2003 Paul Hobbs "Hyde Vineyard" Carneros Cabernet Sauvignon

SKU #1023399 93 points Robert Parker's Wine Advocate

 From the cool Carneros region, Hobbs fashioned a sensational 2003 Cabernet Sauvignon Hyde Vineyard. Its inky/purple color is accompanied by sweet aromas of graphite interwoven with soil, black currant, and pepper scents. With full body, impressive delineation, and a long, concentrated, deep finish, this 2003 Cabernet will be at its finest between 2007-2020. (RP)  (12/2005)

93 points Wine Spectator

 Deliciously rich and complex, with a deep, potent core of earthy currant, anise, blackberry and plum. Gains momentum, and despite its richness and abundance of fruit, it's remarkably elegant and polished. (JL)  (6/2006)

91 points Stephen Tanzer's International Wine Cellar

 Saturated ruby color. Complex nose combines black raspberry, plum, black cherry, minerals, currant and mocha; cool but not green. Distinctly more gripping than the Napa Valley bottling, with darker flavors of black cherry, mocha, minerals and tarry oak. Possesses lovely sweetness, not to mention good flesh for its building tannins. In a distinctly cooler, Bordeaux-like style. This wine did not require acidification, Hobbs noted. (ST)  (5/2006)

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Price: $99.99

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Cabernet Sauvignon and Blends

- Cabernet Sauvignon has come a long way from its role as a blending varietal, however dominant, in the wines of Bordeaux. Today it is the most planted red varietal in the world. Identified as a descendent of Cabernet Franc and Sauvignon Blanc, the late-ripening Cabernet Sauvignon needs to be planted in warmer climates to fully ripen. Its small berries can easily be identified for their distinctive blue color, thick skins and high tannins. And while the varietal has its own definitive characteristics: green pepper-like aromas and black currant flavors among them, it is perhaps most prized for its ability to convey terroir, vintage and winemaking. A relatively new varietal, Cabernet Sauvignon started making inroads into the wines of the M├ędoc and Graves in the late-18th century. Today it is also dominant in the up-and-coming Entre-Deux-Mers region of Bordeaux and can also be found in Southwest France. It is the companion varietal to Sangiovese in Italy's Super Tuscans and is planted all over Europe, stretching to lesser-known winegrowing regions like Russia and Lebanon. In the Americas Cabernet Sauvignon has found champions in every nook and cranny of California and among winemakers in Washington, where it complements plantings of Merlot. In South America, Cab thrives in Chile, but can also be found in smaller amounts in Argentina and even in Mexico.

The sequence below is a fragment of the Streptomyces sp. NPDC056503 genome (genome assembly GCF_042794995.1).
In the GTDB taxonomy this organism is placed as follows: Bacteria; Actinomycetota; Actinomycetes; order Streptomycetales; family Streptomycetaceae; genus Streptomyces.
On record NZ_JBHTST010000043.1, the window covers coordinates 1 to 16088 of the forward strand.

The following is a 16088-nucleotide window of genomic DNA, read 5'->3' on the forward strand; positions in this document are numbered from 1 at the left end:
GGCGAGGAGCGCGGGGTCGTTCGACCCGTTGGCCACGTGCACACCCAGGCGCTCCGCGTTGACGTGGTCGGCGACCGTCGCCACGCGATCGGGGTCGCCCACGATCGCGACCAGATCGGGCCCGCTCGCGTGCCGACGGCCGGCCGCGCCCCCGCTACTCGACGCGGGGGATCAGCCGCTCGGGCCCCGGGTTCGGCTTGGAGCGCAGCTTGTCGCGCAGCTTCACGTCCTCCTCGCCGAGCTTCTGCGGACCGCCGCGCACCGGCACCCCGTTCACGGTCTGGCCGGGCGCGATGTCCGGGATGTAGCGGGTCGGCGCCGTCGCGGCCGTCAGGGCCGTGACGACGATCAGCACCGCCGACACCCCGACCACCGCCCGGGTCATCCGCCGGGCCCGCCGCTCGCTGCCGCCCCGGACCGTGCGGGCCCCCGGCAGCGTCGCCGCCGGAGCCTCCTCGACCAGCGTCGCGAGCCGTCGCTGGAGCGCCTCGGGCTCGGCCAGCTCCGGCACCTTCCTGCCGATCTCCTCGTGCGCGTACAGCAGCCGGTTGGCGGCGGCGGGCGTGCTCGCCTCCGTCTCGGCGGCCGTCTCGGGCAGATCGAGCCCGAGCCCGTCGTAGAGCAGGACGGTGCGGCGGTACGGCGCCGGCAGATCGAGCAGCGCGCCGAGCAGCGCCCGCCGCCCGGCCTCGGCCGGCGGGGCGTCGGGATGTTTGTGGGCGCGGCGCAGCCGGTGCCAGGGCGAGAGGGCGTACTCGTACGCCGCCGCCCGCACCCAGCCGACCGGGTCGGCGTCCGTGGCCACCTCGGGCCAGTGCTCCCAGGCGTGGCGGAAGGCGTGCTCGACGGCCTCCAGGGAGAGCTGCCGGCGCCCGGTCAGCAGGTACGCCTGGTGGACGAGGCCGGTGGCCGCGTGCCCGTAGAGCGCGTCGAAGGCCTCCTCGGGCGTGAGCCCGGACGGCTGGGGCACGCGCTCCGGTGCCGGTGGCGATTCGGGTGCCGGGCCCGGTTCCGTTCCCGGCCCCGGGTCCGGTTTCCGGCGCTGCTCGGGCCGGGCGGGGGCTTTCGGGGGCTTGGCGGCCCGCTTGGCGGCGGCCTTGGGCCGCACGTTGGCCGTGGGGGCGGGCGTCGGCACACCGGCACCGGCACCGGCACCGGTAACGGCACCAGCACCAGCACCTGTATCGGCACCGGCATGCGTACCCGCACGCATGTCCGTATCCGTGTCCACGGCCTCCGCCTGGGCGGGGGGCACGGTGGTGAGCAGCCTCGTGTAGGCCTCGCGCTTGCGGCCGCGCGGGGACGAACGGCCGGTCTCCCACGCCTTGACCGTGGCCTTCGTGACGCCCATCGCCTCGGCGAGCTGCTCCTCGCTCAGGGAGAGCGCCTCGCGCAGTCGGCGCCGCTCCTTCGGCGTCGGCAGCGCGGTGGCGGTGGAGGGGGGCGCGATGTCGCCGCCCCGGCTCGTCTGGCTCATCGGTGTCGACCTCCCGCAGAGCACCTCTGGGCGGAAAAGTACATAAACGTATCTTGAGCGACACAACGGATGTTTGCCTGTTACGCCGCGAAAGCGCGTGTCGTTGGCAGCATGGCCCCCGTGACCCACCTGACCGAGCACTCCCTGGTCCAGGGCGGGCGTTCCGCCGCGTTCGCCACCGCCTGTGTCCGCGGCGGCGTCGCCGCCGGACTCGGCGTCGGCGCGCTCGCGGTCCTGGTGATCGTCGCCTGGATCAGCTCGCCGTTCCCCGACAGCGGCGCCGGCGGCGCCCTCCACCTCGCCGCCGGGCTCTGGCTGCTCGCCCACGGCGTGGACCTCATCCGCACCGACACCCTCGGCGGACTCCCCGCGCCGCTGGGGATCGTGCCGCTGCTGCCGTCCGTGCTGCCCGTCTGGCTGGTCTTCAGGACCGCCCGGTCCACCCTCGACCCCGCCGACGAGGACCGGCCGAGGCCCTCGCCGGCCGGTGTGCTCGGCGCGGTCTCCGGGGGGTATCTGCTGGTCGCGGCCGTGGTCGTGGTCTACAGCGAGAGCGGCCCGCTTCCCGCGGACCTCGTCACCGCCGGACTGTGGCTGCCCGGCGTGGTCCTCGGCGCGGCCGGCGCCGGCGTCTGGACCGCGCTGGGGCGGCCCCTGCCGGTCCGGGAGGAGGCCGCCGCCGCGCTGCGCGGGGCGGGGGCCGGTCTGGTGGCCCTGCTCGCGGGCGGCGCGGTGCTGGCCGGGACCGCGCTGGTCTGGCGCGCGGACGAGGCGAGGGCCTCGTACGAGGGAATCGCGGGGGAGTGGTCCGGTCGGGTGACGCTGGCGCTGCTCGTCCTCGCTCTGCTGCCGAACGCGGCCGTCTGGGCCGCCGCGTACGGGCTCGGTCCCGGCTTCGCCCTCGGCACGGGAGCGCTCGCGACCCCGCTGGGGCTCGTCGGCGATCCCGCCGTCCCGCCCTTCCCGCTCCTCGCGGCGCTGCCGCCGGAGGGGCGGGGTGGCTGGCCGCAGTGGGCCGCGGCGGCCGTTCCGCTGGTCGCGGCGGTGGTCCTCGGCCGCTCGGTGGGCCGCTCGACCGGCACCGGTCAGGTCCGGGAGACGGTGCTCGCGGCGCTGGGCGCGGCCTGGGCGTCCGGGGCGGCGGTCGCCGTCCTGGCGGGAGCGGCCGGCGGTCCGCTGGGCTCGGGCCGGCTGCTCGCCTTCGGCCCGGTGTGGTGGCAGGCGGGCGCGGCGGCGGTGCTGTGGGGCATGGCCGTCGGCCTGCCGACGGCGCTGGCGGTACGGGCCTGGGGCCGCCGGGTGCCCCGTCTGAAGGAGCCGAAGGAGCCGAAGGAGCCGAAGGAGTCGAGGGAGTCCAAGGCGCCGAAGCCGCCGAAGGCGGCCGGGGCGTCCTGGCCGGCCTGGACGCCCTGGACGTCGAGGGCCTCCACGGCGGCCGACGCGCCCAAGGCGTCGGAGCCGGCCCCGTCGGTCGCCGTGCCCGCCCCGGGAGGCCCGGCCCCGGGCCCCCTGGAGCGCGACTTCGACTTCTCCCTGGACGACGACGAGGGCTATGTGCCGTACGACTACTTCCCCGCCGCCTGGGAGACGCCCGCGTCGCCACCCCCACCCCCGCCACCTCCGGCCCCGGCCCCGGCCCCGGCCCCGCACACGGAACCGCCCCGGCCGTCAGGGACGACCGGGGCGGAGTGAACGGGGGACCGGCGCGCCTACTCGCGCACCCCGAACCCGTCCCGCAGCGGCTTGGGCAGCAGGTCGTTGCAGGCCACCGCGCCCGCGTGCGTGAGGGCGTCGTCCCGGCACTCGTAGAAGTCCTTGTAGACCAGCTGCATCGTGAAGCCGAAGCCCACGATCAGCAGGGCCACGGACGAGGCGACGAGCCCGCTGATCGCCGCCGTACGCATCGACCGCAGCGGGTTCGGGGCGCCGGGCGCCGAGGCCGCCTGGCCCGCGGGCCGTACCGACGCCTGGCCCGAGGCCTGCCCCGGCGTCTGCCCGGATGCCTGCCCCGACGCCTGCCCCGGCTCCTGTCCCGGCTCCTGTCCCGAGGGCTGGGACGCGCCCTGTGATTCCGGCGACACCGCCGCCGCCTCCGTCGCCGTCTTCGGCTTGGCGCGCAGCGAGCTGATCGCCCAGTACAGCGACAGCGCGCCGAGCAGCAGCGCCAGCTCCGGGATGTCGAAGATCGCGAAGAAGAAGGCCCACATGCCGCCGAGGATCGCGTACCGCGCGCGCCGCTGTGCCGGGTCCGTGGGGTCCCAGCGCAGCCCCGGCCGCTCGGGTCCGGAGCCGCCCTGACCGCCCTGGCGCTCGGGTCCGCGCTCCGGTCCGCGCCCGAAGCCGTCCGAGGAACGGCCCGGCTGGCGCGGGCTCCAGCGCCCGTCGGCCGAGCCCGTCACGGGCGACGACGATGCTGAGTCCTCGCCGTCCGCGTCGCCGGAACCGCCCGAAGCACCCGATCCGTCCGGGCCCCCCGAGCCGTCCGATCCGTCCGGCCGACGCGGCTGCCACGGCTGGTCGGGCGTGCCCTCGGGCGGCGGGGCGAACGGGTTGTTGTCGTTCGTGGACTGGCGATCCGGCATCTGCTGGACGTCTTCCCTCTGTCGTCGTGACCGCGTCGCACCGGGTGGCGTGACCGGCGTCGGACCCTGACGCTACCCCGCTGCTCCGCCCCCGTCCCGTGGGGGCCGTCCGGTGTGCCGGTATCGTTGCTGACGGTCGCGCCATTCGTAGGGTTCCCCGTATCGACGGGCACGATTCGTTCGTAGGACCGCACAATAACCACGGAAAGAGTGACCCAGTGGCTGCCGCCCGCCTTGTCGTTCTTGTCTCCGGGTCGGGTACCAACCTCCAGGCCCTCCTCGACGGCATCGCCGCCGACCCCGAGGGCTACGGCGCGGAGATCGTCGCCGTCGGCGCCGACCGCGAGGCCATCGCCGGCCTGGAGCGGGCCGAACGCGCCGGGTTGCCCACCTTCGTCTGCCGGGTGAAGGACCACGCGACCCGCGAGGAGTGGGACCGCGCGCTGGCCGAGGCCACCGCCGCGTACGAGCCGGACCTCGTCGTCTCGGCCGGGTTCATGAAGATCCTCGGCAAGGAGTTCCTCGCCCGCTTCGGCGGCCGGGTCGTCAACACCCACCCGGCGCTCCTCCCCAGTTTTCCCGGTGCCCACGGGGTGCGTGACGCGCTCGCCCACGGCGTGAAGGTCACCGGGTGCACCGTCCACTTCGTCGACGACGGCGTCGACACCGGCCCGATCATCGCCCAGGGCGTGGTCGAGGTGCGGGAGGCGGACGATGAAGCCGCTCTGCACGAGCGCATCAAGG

United States

- When people consider domestic wine, they normally think about the state of California. The fine viticultural Region within California, including the Napa Valley, Sonoma, Santa Cruz Mountains, Mendocino and Santa Barbara, are capable of growing grapes of world-class quality. But there's plenty of fabulous wine coming from other states, too. Oregon, Washington and New York are also causing eyebrows (and glassware) to be raised around the world.


- With the explosive growth that California's wine industry has seen the past several years, it's easy to view winemaking and grape growing in the Golden State as a recent phenomenon. And while it's true that California's viticultural history is brief compared to several European countries, this state's roots date back well over 200 years. Due to the enormous response to California wine within the United States and worldwide, there are thousands of excellent and diverse wines being produced within the state each year.
Specific Appellation:


- Just across the Golden Gate from San Francisco, Carneros is kept cool by Bay breezes and thick fog, and has long been famous for cool-climate pinot noir, chardonnay and sparkling wine based on the two varietals. Warmer pockets have proved interesting and promising homes for syrah, cabernet and merlot.